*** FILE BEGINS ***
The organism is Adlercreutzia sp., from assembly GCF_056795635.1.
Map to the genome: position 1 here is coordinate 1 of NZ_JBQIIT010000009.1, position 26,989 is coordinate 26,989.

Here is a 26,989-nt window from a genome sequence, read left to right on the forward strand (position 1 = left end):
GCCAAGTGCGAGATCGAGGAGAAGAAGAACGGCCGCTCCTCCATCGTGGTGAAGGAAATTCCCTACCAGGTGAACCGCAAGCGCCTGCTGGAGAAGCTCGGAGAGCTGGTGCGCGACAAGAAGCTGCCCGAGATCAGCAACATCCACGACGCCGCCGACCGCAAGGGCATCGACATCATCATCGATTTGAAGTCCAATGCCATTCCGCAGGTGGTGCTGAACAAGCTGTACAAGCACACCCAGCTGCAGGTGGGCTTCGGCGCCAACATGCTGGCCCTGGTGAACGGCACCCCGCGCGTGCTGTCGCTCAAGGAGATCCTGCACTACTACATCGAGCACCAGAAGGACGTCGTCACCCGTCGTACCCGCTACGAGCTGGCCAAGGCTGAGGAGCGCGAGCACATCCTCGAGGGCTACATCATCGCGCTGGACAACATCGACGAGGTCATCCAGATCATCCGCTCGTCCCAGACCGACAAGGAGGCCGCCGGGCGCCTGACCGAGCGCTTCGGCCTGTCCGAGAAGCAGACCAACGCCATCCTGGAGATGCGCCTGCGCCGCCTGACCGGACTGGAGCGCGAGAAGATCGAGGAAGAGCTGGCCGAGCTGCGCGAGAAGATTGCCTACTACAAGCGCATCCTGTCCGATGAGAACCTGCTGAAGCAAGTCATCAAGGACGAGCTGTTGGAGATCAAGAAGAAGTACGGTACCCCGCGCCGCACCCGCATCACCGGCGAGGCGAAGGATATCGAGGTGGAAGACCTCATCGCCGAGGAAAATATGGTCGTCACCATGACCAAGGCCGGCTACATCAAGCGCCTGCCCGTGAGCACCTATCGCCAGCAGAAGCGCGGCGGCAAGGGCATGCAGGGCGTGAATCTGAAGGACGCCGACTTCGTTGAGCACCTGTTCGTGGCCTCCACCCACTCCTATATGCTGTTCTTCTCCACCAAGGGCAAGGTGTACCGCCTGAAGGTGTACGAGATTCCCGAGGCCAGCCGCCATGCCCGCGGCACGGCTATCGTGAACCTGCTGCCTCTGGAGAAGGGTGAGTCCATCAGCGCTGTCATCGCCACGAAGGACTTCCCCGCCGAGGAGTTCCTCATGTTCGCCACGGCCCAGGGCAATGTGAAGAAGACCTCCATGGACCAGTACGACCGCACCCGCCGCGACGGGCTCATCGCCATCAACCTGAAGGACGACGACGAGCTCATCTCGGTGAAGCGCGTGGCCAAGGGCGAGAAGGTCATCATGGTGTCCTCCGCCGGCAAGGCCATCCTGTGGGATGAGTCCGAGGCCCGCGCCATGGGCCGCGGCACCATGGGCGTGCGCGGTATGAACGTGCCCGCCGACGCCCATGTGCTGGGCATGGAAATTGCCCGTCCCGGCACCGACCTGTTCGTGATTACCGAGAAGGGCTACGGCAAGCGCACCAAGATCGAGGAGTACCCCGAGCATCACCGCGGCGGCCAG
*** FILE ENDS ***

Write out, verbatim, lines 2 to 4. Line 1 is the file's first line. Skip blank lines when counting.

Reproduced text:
Map to the genome: position 1 here is coordinate 1 of NZ_JBQIIT010000009.1, position 26,989 is coordinate 26,989.

Here is a 26,989-nt window from a genome sequence, read left to right on the forward strand (position 1 = left end):
GCCAAGTGCGAGATCGAGGAGAAGAAGAACGGCCGCTCCTCCATCGTGGTGAAGGAAATTCCCTACCAGGTGAACCGCAAGCGCCTGCTGGAGAAGCTCGGAGAGCTGGTGCGCGACAAGAAGCTGCCCGAGATCAGCAACATCCACGACGCCGCCGACCGCAAGGGCATCGACATCATCATCGATTTGAAGTCCAATGCCATTCCGCAGGTGGTGCTGAACAAGCTGTACAAGCACACCCAGCTGCAGGTGGGCTTCGGCGCCAACATGCTGGCCCTGGTGAACGGCACCCCGCGCGTGCTGTCGCTCAAGGAGATCCTGCACTACTACATCGAGCACCAGAAGGACGTCGTCACCCGTCGTACCCGCTACGAGCTGGCCAAGGCTGAGGAGCGCGAGCACATCCTCGAGGGCTACATCATCGCGCTGGACAACATCGACGAGGTCATCCAGATCATCCGCTCGTCCCAGACCGACAAGGAGGCCGCCGGGCGCCTGACCGAGCGCTTCGGCCTGTCCGAGAAGCAGACCAACGCCATCCTGGAGATGCGCCTGCGCCGCCTGACCGGACTGGAGCGCGAGAAGATCGAGGAAGAGCTGGCCGAGCTGCGCGAGAAGATTGCCTACTACAAGCGCATCCTGTCCGATGAGAACCTGCTGAAGCAAGTCATCAAGGACGAGCTGTTGGAGATCAAGAAGAAGTACGGTACCCCGCGCCGCACCCGCATCACCGGCGAGGCGAAGGATATCGAGGTGGAAGACCTCATCGCCGAGGAAAATATGGTCGTCACCATGACCAAGGCCGGCTACATCAAGCGCCTGCCCGTGAGCACCTATCGCCAGCAGAAGCGCGGCGGCAAGGGCATGCAGGGCGTGAATCTGAAGGACGCCGACTTCGTTGAGCACCTGTTCGTGGCCTCCACCCACTCCTATATGCTGTTCTTCTCCACCAAGGGCAAGGTGTACCGCCTGAAGGTGTACGAGATTCCCGAGGCCAGCCGCCATGCCCGCGGCACGGCTATCGTGAACCTGCTGCCTCTGGAGAAGGGTGAGTCCATCAGCGCTGTCATCGCCACGAAGGACTTCCCCGCCGAGGAGTTCCTCATGTTCGCCACGGCCCAGGGCAATGTGAAGAAGACCTCCATGGACCAGTACGACCGCACCCGCCGCGACGGGCTCATCGCCATCAACCTGAAGGACGACGACGAGCTCATCTCGGTGAAGCGCGTGGCCAAGGGCGAGAAGGTCATCATGGTGTCCTCCGCCGGCAAGGCCATCCTGTGGGATGAGTCCGAGGCCCGCGCCATGGGCCGCGGCACCATGGGCGTGCGCGGTATGAACGTGCCCGCCGACGCCCATGTGCTGGGCATGGAAATTGCCCGTCCCGGCACCGACCTGTTCGTGATTACCGAGAAGGGCTACGGCAAGCGCACCAAGATCGAGGAGTACCCCGAGCATCACCGCGGCGGCCAG